Street Fight Daily: Comcast Resurrects Everyblock, iOS in the Car | Street Fight

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Street Fight Daily: Comcast Resurrects Everyblock, iOS in the Car

0 Comments 22 January 2014 by

A roundup of today’s big stories in hyperlocal publishing, marketing, commerce, and technology.

everyblockHyperlocal Website EveryBlock to be Resurrected (Chicago Tribune)
EveryBlock, the hyperlocal website shut down last February amid financial losses, is returning from internet limbo. Comcast, which had seemingly pulled the plug on the neighborhood news site for good, is relaunching it Thursday in Chicago, hoping to reconnect with its users and revive its fortunes in the challenging hyperlocal space.

Let’s Simplify and Strengthen Business Listing Verification (Street Fight)
Damian Rollison: Verification is a great idea in theory and, once you navigate the tangled process, it even works well for most business owners in practice. However, there is very little consistency across publishers as to how the process should work or what the result should be, and there is plenty of evidence that the supposed lockdown of business data via owner verification doesn’t always operate as it should.

Developer activates Apple’s upcoming iOS in the Car system, shows different interface (9to5Mac)
Ahead of Apple’s launch of iOS in the Car later this year, developer Steven Troughton-Smith has seemingly activated the feature inside what we presume is the iOS Simulator. iOS in the Car allows an iOS 7 user to connect their iOS device to their car’s built-in center console display.

Case Study: Pizza Chain Uses Customer Data For Targeted Offers (Street Fight)
At Patxi’s Pizza, a pizza chain with 12 locations in California and Colorado, marketing manager Jordana Heinke uses the purchasing data she gathers through her company’s mobile loyalty program to send highly-targeted offers to her most frequent customers. “We can immediately see changes happening with volume of interest and redemption if we change a reward,” Heinke says.

After Rebranding, YP Names Allison Checchi CMO (AdAge)
Four months after running its first brand campaign promoting the shorter, simpler name it took on after discarding yellowpages.com, YP has promoted Allison Checchi to chief marketing officer. Ms. Checchi, previously the company’s SVP value and yield management and business development, will be tasked with increasing awareness of the new YP brand, and helping advertisers take advantage of its tools to build their own.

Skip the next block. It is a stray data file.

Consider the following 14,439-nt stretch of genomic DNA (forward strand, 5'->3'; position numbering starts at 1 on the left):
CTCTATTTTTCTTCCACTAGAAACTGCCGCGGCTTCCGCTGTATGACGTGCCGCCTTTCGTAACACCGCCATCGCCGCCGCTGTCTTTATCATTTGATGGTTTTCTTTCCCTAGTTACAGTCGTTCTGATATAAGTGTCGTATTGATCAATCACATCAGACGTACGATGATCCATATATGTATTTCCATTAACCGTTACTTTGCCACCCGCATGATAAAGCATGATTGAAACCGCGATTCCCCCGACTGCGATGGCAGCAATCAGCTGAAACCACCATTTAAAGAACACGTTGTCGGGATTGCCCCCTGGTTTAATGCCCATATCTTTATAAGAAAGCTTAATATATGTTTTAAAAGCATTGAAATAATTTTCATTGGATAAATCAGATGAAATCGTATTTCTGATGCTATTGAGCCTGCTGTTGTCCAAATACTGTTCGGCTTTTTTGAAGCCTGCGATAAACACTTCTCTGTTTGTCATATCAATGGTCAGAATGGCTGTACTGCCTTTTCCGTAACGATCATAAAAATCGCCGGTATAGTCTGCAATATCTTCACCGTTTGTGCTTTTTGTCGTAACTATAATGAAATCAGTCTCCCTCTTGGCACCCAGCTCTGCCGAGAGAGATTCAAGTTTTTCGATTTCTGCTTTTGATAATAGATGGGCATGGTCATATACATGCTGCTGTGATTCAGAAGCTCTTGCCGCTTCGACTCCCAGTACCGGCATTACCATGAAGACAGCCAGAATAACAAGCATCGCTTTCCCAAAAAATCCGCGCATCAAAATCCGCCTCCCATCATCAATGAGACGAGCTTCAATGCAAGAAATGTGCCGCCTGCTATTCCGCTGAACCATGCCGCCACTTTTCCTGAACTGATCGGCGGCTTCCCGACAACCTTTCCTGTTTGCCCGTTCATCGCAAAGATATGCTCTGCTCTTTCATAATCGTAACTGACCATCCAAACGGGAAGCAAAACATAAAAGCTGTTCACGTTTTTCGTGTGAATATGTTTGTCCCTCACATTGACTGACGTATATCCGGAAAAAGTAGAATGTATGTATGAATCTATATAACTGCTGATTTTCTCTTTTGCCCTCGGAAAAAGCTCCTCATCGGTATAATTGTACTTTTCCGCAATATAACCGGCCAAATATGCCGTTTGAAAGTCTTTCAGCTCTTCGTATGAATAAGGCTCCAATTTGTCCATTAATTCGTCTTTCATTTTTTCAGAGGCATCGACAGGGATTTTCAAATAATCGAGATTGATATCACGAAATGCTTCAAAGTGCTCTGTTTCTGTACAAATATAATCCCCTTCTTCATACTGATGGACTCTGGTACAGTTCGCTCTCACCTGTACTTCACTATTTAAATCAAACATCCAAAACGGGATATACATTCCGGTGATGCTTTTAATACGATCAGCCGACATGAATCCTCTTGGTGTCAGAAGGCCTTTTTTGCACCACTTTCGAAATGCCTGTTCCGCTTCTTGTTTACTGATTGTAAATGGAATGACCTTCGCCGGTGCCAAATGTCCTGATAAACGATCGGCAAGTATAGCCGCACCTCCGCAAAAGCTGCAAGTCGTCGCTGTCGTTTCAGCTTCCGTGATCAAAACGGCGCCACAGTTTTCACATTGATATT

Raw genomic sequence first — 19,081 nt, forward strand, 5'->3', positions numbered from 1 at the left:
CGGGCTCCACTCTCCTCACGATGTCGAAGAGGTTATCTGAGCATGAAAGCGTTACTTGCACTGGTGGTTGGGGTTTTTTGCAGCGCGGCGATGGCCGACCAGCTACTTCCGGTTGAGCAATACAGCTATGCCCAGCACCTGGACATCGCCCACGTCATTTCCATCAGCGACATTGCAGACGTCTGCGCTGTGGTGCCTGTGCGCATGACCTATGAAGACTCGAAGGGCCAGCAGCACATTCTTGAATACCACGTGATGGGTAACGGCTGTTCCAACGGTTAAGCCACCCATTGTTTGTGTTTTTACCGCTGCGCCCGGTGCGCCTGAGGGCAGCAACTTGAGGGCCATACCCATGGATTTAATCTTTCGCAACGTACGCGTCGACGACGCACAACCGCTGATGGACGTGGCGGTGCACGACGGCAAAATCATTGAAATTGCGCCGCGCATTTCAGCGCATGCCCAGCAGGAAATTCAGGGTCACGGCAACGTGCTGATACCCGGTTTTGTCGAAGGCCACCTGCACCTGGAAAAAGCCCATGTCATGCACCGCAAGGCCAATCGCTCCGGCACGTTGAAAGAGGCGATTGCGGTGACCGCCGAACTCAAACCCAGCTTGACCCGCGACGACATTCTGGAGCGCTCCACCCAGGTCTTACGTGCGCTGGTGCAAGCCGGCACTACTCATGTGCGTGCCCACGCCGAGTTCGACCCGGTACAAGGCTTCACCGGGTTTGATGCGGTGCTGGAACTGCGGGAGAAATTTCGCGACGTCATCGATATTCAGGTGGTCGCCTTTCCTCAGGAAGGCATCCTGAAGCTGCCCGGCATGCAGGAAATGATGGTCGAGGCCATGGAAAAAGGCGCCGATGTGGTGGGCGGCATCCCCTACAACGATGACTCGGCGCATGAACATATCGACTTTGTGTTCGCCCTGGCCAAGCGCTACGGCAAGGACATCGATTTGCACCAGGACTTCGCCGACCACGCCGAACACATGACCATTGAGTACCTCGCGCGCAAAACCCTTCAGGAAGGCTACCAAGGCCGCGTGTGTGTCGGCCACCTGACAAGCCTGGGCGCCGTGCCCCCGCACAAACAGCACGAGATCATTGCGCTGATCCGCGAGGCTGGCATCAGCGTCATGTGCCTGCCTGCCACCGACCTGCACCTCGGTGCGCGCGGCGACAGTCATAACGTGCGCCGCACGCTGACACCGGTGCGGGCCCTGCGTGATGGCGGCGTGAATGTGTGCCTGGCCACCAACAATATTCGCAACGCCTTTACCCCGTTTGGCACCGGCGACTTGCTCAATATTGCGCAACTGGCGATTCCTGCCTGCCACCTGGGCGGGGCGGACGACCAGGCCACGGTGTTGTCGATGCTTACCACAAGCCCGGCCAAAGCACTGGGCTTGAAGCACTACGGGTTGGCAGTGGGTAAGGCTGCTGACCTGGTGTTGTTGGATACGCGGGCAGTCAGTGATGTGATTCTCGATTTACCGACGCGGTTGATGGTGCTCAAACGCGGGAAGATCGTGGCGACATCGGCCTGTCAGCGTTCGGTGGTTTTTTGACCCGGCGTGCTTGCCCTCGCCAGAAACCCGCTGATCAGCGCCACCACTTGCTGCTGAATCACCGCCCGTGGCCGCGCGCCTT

Uber Steps on the Gas in Asia Expansion (Bloomberg)
While the company has gained momentum in Europe and blanketed many of the largest U.S. cities with black cars, taxis and hybrids, the app is relatively unknown in Asia. Today, it’s in a dozen Asian cities. Last week, Uber kicked off service in Hyderabad, an Indian city with about 7 million people, and the week before that, it began to operate in Kuala Lumpur, Malaysia.

PayPal President David Marcus on the Challenges of Scaling a Payments Company (TheNextWeb)
There’s no question that PayPal has seen some significant progress since its founding 16 years ago. PayPal president David Marcus shared some insights into the payment processing company’s future and some thoughts about how he has taken certain actions to restructure the organization, seeking to fend off competitors and make full use of the growing ecosystem

Will Retailers Make the Right Choice on Mobile Tracking? (AdAge)
Stores are faced with a choice: They can keep quiet about these new technologies while implementing minimal privacy protections, or they can be up-front and conspicuous about how mobile data is being used and proactively define its tangible benefits to consumers. The former risks alienating consumers, while the latter gives retailers the opportunity to build their brand, trust, and deepen relationships with customers.

Bridging Digital & Physical – The Potential of Leveraging Beacons (ClickZ)
As expected, there are competing technologies and ways of thinking of beacon technology. Some leverage GPS, some Wi-Fi and some both, combined with GPS. Some are talking about one beacon per physical location (based on entry through the front doors) while others are focusing on multiple beacons, to really understand movement through physical locations.

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